Hanwha says CEO’s release will be reliefHanwha Group, the nation’s 10th-largest conglomerate, is poised to speed up investments and book more overseas orders after Kim Seung-youn, its chairman, became a free man.
Kim, who was convicted of fraud and embezzlement, can go back to work after the Seoul High Court Tuesday gave him a three-year prison term, suspended for five years. Although the 62-year-old tycoon was ordered to pay a 5 billion won ($4.6 million) fine and carry out 300 hours of community service, he is no longer threatened with life behind bars. Hanwha Group said Kim cannot return to management quickly because he needs his health to recover.
The chairman was receiving treatment at Seoul National University Hospital for diabetes, lung disease and bipolar disorder. Because of his health problems, Kim was granted suspension of detention and was released from jail in January 2013. Industry insiders expect it could take at least a year for Kim to go back to the office.
But Hanwha Group is hyping the return of Kim after his legal travails.
Hanwha has been run by an “emergency council” since last April. The council is led by group veterans and takes care of three sectors: finance, manufacturing and services. But core decisions such as on investments were stalled.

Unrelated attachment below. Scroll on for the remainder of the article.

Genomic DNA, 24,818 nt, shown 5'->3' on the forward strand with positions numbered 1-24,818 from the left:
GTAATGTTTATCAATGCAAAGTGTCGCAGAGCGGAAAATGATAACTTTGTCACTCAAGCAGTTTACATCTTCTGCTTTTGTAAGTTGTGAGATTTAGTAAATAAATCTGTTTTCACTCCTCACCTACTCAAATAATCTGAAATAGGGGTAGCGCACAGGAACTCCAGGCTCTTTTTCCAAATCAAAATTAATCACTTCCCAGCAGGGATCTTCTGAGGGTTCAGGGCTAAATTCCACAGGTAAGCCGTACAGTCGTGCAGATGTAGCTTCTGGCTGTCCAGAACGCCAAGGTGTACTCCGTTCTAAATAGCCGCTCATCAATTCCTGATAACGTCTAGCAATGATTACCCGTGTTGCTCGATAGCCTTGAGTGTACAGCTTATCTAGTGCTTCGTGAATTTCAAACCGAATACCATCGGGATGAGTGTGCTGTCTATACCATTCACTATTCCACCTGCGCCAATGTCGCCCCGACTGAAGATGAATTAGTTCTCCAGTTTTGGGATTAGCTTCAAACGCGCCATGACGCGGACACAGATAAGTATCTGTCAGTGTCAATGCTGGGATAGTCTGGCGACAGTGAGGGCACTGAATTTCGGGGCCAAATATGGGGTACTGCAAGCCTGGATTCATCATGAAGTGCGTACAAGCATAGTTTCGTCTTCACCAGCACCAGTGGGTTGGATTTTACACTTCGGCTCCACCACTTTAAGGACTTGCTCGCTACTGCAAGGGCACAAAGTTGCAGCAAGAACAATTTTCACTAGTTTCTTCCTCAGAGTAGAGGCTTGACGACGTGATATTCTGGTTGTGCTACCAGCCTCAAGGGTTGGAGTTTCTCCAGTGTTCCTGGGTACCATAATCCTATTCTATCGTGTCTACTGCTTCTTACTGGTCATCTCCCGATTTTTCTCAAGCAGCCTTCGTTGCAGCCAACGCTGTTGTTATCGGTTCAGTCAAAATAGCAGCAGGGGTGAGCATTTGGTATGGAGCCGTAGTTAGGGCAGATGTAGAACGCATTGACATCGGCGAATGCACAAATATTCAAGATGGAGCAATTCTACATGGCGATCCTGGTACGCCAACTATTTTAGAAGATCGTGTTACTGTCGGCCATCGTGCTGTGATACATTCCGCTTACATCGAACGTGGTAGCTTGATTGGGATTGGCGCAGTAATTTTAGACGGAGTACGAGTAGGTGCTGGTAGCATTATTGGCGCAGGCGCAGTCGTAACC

After three years of Kim’s absence due to his legal woes, Hanwha said it has faced problems winning additional orders from the Bismayah city project in Iraq after its affiliate Hanwha Engineering and Construction won an $8 billion deal in 2012, the largest construction order landed by a Korean company.
Beginning with the Bismayah project, Hanwha was expecting to win more construction orders from Iraq, which is reconstructing itself after war.
“Chairman Kim was leading the project by meeting Iraqi Prime Minister Nouri Kamil Al-Maliki, but since his absence, the speed of the process is not like old days,” a spokesman from Hanwha Group said.
Besides construction projects, industry observers expect Kim’s return to give a boost to Hanwha’s solar power energy business. Hanwha said that solar power is an area that relies on overseas orders and getting government subsidies is critical and that the chairman’s role is important for both.
Hanwha expects the global solar power market to grow more than 20 percent this year and wants to secure more orders.
The solar business, Hanwha Q Cells, is currently led by Kim Dong-kwan, the eldest son and heir apparent of Kim, but his experience and management skills are still short of his father’s.
BY joo kyung-don [firstname.lastname@example.org]
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